AOL users lose their buddies temporarily

Millions of America Online Inc. and AOL Instant Messenger users were knocked off the popular instant messaging service on Thursday afternoon for at least 2 hours, with intermittent service after that.

AOL blames a “regional power failure” for the outage, confirmed by Dominion Virginia Power, which acknowledges a “major blip” in service to its customer America Online. The power outage lasted 2 minutes, according to Rick McDonald, operations manager for Dominion Virginia Power, and also affected 29,670 of its other customers.

“There was a major regional power failure in Northern Virginia” on Thursday, says Nicholas Graham, an AOL spokesperson.

It was the second such outage this week. Service was interrupted on Tuesday for a few minutes by what AOL would describe only as an equipment glitch.

Thursday’s outage affected America Online’s 28 million members, as well as nonmembers who use the free AOL Instant Messaging software and network.

The outage may be the service’s largest in the time since instant messaging came to be adopted by tens of millions of Internet users, according to Peter Christy, an analyst with Jupiter Research. And it underscores the very complicated nature of an instant messaging computer system.

“It’s like anything you take for granted,” Christy says. “Until it’s gone you don’t realize how much you miss it.”

AOL restored the Instant Messaging service within an hour, but a user who’s so-called Buddy Lists are stored on AOL’s servers lost access to their lists. About 2 hours later, some could again swap messages, but not all lists were accessible. In some cases, user configurations were altered and some buddies were “blocked” as a result-but users could not change the configurations.

Less effect on AOL

For a brief period, AOL members couldn’t access their e-mail. They had no problems logging on to the AOL network, surfing the Internet, or using chat rooms.

AOL says service was restored promptly after the outage occurred just after 3 p.m. Eastern Time. But even while AOL was making that statement, many users were reporting that they still couldn’t use AIM.

Because some parts of the service remained available on Thursday while users experienced Buddy List difficulties, the problem may have involved internal network issues, suggests John Deep, a spokesperson for Aimster, a file-sharing piggyback application for AIM.

“If you can log on but can’t get your Buddy List, that means some of their servers are working and others aren’t,” Deep says.

That even a short outage was so quickly noticed by many users speaks to the depth of the service’s market penetration. AOL claims its 25 million instant messaging users send 656 million messages daily, and has said its Buddy List network hosts more than 2.4 million simultaneous users at peak times. AOL has had a nearly insurmountable lead for years over rivals Microsoft, AT&T, and Yahoo.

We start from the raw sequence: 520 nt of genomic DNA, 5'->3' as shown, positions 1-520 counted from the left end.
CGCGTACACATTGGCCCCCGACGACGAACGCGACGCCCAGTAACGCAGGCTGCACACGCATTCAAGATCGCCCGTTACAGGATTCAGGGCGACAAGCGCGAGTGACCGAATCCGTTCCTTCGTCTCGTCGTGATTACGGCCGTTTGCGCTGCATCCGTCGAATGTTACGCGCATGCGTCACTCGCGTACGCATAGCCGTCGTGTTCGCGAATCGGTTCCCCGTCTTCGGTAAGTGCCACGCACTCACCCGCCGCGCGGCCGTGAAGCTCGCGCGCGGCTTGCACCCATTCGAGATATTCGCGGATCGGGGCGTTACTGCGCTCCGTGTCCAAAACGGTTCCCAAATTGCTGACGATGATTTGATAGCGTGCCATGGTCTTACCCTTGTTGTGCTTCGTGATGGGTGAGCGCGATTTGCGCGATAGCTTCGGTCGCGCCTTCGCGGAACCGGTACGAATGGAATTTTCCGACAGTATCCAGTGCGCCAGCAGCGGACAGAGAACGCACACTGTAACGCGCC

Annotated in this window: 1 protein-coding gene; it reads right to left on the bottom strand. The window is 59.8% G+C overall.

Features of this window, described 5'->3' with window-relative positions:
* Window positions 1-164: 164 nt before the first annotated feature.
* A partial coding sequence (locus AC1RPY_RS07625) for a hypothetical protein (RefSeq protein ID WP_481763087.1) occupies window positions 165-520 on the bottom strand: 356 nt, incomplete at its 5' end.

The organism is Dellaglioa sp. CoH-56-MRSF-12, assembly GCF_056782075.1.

The outage could leave a bad taste in users’ mouths, notes analyst Christy. “It just takes one bad meal at your favorite restaurant and you start looking for a better one,” he says.

Microsoft claims its rival MSN Messenger service has caught up to AOL in worldwide instant messaging subscribers with 29.5 million unique users, according to a February study by Media Metrix. A Microsoft representative was unsure if the service had seen an increase in subscriptions in recent days related to AOL’s series of outages.

Service glitches multiply

An AOL spokesperson declined to say how many accounts had been affected by Tuesday’s outage, declining also to elaborate on the problem beyond describing it as an “equipment glitch.”

A switch failure on March 27 also brought down AOL Instant Messenger for a short while. An AOL representative said that Tuesday’s outage was not related to what happened in March, when AIM users with older versions of the free software continued to have problems for days afterward.

A company source speculated on Tuesday that unusual solar flare activity could have caused that day’s disruption. On Monday scientists recorded intense activity in the sun’s 11-year solar flare cycle, and said the flares might affect radio transmitters and, in rare cases, ground equipment.

Two major flares occurred Tuesday, confirm scientists from the National Oceanic and Atmospheric Administration Space Environment Center, which forecasts solar weather. But any AIM problems that day were likely related to larger telecommunications problems rather than solar flares, says Barbara McGehan, a public affairs officer at NOAA.

George A. Chidi Jr. of the IDG News Service contributed to this report.

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